It seems as if there are articles everyday about unconscious bias and its impact on the workplace. April 14 in the Washington Post, an article by Joe Davidson outlines the issue quite well:
As dangerous as it was, battling overt segregation during the civil rights era was in some ways easier than combating today’s insidious racism.
At least you could see the “white only” signs and you knew who was behind them.
Those signs are long gone, but racism, sexism and other forms of discrimination didn’t go with them. They are among us, often hidden, yet potent. The perpetrators of this prejudice would never call themselves bigots and might not even realize they act like one.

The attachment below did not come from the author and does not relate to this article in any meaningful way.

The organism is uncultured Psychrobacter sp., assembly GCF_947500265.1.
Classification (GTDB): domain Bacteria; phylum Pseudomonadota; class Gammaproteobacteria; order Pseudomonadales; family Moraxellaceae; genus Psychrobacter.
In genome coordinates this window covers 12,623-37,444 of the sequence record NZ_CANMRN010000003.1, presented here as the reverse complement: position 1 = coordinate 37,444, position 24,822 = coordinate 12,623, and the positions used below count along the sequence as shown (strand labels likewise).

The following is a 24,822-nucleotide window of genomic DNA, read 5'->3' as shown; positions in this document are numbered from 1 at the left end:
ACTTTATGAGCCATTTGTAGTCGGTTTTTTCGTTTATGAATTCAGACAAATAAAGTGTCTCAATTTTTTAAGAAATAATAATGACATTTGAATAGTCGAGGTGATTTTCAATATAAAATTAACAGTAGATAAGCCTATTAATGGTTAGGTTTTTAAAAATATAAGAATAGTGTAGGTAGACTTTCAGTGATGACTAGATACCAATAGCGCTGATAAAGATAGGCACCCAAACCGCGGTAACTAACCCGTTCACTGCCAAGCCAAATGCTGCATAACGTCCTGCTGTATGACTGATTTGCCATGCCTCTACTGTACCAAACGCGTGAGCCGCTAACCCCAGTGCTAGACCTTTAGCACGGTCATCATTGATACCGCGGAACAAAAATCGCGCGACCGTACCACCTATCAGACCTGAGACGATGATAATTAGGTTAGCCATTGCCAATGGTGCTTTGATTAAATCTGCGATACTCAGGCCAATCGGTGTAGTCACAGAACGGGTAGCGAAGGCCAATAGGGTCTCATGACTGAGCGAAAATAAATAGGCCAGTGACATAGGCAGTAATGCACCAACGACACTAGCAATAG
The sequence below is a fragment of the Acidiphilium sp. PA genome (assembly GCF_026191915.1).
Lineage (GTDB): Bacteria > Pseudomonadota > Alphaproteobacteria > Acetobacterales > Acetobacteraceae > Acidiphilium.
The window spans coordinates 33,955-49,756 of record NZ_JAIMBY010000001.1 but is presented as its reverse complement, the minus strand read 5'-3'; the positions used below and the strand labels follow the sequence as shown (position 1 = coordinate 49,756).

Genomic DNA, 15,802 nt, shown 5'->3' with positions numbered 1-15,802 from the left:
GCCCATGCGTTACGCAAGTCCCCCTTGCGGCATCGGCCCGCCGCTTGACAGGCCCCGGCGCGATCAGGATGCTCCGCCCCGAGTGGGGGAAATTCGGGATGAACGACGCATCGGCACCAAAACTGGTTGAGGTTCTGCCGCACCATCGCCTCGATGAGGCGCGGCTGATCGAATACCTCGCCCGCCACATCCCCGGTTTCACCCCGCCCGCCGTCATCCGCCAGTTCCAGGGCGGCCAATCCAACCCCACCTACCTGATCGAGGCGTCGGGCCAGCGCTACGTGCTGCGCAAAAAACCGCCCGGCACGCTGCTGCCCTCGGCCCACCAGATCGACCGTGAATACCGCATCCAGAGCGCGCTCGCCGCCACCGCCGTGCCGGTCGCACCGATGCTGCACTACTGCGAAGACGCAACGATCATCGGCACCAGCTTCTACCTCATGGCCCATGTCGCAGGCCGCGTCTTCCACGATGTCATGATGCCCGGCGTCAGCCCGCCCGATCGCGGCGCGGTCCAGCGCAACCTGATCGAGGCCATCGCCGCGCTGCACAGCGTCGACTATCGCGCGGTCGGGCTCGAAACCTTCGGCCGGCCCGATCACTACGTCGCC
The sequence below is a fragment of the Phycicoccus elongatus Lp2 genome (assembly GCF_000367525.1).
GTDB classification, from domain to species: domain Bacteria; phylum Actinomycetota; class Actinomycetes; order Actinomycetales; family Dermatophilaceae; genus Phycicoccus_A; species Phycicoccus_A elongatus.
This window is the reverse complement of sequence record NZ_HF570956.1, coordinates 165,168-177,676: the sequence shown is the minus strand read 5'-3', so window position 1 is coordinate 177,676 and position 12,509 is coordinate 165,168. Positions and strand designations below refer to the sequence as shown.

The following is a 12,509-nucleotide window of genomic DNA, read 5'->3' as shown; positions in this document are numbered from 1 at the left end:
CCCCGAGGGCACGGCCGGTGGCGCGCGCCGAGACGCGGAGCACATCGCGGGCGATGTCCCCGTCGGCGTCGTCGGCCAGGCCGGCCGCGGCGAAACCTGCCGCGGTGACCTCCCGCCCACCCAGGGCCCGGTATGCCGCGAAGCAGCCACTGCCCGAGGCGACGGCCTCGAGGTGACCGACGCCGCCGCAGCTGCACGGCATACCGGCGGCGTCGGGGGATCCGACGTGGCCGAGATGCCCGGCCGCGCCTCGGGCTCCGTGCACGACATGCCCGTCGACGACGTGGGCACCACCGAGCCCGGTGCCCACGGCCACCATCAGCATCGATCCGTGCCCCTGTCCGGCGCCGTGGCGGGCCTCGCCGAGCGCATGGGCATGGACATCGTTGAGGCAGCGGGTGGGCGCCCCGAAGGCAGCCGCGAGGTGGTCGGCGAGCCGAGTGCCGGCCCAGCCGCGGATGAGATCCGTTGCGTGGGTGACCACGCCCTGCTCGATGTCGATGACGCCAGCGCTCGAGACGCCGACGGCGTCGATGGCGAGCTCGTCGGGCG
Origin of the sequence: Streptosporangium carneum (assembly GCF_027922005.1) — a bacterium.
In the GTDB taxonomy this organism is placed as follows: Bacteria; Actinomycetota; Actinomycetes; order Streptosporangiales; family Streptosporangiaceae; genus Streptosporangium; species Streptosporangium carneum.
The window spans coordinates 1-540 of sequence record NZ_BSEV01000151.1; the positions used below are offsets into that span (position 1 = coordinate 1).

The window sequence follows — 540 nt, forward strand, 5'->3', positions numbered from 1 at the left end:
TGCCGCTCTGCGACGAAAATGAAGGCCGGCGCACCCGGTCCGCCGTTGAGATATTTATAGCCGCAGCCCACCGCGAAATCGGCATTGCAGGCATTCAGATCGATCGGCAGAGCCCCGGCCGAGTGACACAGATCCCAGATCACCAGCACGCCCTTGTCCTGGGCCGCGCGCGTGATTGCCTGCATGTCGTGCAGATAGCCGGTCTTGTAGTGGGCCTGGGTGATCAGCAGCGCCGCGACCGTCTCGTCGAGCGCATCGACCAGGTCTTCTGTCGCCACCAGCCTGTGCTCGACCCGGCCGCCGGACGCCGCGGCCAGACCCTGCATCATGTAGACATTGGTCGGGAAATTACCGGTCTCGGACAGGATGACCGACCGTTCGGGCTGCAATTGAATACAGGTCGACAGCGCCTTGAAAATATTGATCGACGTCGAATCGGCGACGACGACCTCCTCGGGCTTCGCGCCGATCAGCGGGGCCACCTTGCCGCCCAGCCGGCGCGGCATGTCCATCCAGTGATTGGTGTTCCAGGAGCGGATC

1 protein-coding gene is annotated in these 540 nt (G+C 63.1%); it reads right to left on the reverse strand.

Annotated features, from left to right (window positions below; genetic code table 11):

Beth Cobert, the acting Office of Personnel Management director, is urging federal officials to confront this unseen, but not unfelt, discrimination.
“As many of you know, one of the most challenging barriers to diversity and inclusion is unconscious bias,” she said at OPM’s diversity and inclusion summit at the Coast Guard headquarters Tuesday. “It’s difficult to grapple with because it is unconscious — not as obvious as calling out someone for using improper language or overtly passing someone over for a promotion. Probably the most unconscious bias exhibited during the hiring process is the ‘like me’ bias. The ‘like me’ bias means leaders and managers typically look to hire or promote people who look like themselves. A white male will select a white male, for example.”
Our new program, Defeating Unconscious Bias, shows the impact of bias in the workplace and teaches 5 skills anyone can use to counter their own personal bias.